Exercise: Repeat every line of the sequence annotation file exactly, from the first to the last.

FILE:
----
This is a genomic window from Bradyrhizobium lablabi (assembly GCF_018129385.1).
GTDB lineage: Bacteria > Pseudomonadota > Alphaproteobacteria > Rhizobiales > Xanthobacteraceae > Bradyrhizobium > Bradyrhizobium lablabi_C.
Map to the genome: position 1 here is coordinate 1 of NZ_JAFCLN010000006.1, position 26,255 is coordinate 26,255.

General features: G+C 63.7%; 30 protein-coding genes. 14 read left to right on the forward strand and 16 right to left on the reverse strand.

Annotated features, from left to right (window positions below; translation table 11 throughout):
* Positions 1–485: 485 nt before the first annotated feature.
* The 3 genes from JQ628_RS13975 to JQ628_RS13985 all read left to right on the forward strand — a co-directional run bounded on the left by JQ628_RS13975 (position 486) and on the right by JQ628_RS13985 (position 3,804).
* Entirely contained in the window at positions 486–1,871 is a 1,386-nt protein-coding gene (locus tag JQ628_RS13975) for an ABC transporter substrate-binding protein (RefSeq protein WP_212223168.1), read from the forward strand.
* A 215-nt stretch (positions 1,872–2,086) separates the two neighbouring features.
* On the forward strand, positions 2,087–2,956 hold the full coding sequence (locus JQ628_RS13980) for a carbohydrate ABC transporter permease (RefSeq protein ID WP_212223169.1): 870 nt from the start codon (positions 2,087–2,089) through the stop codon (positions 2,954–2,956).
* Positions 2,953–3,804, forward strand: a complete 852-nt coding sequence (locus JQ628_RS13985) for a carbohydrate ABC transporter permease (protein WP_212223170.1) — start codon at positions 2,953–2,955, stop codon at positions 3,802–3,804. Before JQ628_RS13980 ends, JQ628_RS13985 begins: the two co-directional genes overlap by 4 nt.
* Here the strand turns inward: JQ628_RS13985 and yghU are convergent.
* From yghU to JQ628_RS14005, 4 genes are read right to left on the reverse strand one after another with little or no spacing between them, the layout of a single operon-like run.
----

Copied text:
This is a genomic window from Bradyrhizobium lablabi (assembly GCF_018129385.1).
GTDB lineage: Bacteria > Pseudomonadota > Alphaproteobacteria > Rhizobiales > Xanthobacteraceae > Bradyrhizobium > Bradyrhizobium lablabi_C.
Map to the genome: position 1 here is coordinate 1 of NZ_JAFCLN010000006.1, position 26,255 is coordinate 26,255.

General features: G+C 63.7%; 30 protein-coding genes. 14 read left to right on the forward strand and 16 right to left on the reverse strand.

Annotated features, from left to right (window positions below; translation table 11 throughout):
* Positions 1–485: 485 nt before the first annotated feature.
* The 3 genes from JQ628_RS13975 to JQ628_RS13985 all read left to right on the forward strand — a co-directional run bounded on the left by JQ628_RS13975 (position 486) and on the right by JQ628_RS13985 (position 3,804).
* Entirely contained in the window at positions 486–1,871 is a 1,386-nt protein-coding gene (locus tag JQ628_RS13975) for an ABC transporter substrate-binding protein (RefSeq protein WP_212223168.1), read from the forward strand.
* A 215-nt stretch (positions 1,872–2,086) separates the two neighbouring features.
* On the forward strand, positions 2,087–2,956 hold the full coding sequence (locus JQ628_RS13980) for a carbohydrate ABC transporter permease (RefSeq protein ID WP_212223169.1): 870 nt from the start codon (positions 2,087–2,089) through the stop codon (positions 2,954–2,956).
* Positions 2,953–3,804, forward strand: a complete 852-nt coding sequence (locus JQ628_RS13985) for a carbohydrate ABC transporter permease (protein WP_212223170.1) — start codon at positions 2,953–2,955, stop codon at positions 3,802–3,804. Before JQ628_RS13980 ends, JQ628_RS13985 begins: the two co-directional genes overlap by 4 nt.
* Here the strand turns inward: JQ628_RS13985 and yghU are convergent.
* From yghU to JQ628_RS14005, 4 genes are read right to left on the reverse strand one after another with little or no spacing between them, the layout of a single operon-like run.